A federal district court in Florida recently ruled that a student’s lawsuit against Embry-Riddle Aeronautical University (ERAU) could proceed to trial, citing evidence that the university acted in a biased manner when addressing a claim of sexual assault against a male ERAU student.
Like many allegations of campus sexual misconduct, this case involved two students, both of whom had been drinking — one male, one female – and then had sex after a party. Both students said they were too drunk to consent and filed complaints against each other with the university’s Title IX office, which investigates claims of sexual misconduct. However, the university investigated the female student’s claim – and expelled the male student – while largely ignoring the male student’s claim.
The male student brought suit alleging he had been treated unfairly. The university tried to argue that the two students’ cases were different because the male student had admitted to sexual misconduct, citing text messages in which the student expressed remorse.
The court, however, held that “an expression of remorse” is “a far cry from an admission of guilt,” and rejected the university’s argument.
To most people, this may seem like common sense: everyone has apologized (or resented a non-apology apology) in a situation where one person feels wronged, and the other person is sorry about that but doesn’t admit doing the wrong. In the realm of campus sexual misconduct proceedings, however, this is a very important holding, because many students find themselves in serious trouble when they apologize to someone after a sexual encounter goes awry. Often, the student is just trying to apologize for the fact that the other person is upset or feels badly – but the school will often use that apology as evidence of the person’s “guilt.” This very human response – to seek connection through compassion where someone’s feelings have been hurt – should not automatically count as evidence that an individual who apologizes has done wrong.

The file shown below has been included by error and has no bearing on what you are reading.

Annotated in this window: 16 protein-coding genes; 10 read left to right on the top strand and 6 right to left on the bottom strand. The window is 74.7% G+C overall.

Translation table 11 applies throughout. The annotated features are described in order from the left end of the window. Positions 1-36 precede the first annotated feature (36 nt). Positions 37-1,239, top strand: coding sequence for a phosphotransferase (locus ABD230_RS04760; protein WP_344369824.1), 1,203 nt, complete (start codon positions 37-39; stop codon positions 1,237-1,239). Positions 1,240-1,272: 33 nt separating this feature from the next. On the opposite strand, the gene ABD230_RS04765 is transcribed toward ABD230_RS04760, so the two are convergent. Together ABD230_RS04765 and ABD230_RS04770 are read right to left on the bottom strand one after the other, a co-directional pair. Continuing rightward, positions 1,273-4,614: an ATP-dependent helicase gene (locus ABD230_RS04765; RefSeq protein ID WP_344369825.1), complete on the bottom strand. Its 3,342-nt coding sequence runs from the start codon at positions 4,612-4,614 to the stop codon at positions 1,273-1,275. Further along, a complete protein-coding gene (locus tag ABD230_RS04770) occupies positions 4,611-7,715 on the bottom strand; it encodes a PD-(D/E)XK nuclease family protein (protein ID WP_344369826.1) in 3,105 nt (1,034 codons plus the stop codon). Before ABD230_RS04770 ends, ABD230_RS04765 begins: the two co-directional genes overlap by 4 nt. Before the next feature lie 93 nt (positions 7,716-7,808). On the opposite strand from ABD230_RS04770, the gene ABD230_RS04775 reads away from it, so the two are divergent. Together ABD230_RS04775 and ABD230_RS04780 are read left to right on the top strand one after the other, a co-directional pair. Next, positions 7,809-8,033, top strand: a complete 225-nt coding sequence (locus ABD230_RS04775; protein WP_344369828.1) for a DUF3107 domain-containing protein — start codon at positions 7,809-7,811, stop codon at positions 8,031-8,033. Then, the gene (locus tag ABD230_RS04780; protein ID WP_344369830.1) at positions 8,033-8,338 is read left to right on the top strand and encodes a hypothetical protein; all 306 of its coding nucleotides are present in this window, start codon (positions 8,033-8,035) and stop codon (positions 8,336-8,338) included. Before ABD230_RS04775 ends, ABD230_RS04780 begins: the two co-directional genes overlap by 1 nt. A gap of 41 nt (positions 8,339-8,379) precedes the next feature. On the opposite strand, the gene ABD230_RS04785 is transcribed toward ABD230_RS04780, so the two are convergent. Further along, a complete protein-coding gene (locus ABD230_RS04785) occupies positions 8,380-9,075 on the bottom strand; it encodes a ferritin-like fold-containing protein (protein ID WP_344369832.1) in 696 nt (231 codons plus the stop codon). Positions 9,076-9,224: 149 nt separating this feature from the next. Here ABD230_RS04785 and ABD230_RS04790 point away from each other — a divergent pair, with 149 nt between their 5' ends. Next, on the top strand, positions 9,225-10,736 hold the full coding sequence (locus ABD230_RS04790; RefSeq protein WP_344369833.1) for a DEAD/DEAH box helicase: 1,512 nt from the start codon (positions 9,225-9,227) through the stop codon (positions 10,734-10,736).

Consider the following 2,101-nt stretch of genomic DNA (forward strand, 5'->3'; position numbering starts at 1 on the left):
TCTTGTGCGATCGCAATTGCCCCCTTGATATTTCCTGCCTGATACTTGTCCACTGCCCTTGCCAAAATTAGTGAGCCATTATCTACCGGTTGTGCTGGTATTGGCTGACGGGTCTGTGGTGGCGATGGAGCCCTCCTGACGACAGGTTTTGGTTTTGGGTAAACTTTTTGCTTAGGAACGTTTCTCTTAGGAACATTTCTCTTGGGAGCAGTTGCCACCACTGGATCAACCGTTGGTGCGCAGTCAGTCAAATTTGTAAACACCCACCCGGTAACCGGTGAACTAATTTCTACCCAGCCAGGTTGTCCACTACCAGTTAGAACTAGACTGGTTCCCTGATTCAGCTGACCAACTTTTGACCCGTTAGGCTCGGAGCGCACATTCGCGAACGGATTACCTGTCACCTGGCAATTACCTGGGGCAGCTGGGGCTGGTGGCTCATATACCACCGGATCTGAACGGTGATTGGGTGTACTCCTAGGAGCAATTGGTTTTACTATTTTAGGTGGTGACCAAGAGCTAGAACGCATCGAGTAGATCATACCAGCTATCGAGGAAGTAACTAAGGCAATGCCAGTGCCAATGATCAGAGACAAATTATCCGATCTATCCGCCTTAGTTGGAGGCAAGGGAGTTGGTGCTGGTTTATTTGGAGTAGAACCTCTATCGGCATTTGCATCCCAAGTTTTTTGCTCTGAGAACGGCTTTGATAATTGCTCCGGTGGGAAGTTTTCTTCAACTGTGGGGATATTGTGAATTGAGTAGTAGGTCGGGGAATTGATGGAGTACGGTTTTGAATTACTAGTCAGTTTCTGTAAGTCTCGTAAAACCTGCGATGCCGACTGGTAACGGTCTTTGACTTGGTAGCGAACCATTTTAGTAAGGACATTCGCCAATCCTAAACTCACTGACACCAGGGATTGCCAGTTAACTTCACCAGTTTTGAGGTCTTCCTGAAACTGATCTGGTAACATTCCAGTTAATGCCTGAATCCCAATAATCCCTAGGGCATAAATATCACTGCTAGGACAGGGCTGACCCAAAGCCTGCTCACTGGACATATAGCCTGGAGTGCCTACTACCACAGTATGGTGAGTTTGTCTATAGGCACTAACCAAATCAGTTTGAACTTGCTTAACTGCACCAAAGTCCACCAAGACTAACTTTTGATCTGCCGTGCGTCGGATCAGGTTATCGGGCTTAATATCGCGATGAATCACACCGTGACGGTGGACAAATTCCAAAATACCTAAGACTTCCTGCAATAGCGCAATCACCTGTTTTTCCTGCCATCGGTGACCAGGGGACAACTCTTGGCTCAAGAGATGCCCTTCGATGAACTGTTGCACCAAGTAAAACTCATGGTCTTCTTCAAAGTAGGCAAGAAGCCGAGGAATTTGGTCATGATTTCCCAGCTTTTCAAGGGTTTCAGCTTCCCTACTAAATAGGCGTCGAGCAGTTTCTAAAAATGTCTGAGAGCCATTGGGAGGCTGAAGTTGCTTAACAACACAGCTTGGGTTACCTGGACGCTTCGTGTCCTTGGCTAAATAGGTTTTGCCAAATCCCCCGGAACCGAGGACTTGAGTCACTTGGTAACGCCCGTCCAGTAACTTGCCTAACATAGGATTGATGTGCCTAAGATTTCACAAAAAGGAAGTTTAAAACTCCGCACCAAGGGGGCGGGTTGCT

The court’s decision doesn’t mean it’s suddenly safe to apologize (sadly, it’s not) without a campus administrator taking it as an admission of guilt. Nevertheless, it is significant that a court has finally recognized that expressing concern that someone feels badly is very different from admitting to sexual misconduct.
The court also came down hard on the university for using biased assumptions about males and females when deciding the case – in particular, for assuming that because the male student was sufficiently aroused to engage in intercourse, he could not have been the victim of sexual misconduct.
Unfortunately, this type of bias is all too common in campus sexual misconduct proceedings. These proceedings often lack important procedural safeguards designed to minimize the chances that a process will be affected by bias. And while the Department of Education enacted regulations in 2020 that require procedural safeguards under certain circumstances, throughout the education industry, schools are unfortunately doing almost everything in their power to get around those regulations whenever possible. And the 2020 regulations are now under intense scrutiny by the new administration.
All of this creates tremendous uncertainty, which throws the burden back on the courts to curb the excesses of American universities’ ongoing attempts to manage students’ private sex lives.
This is why it is critically important that students facing allegations of sexual misconduct on campus connect with an attorney who knows this area of the law and can help ensure they get a fair process – or fight back if they don’t. At Allen Harris, we represent students both in campus sexual misconduct proceedings and in lawsuits against universities that violate their rights in those proceedings. If this is happening to you, contact us today.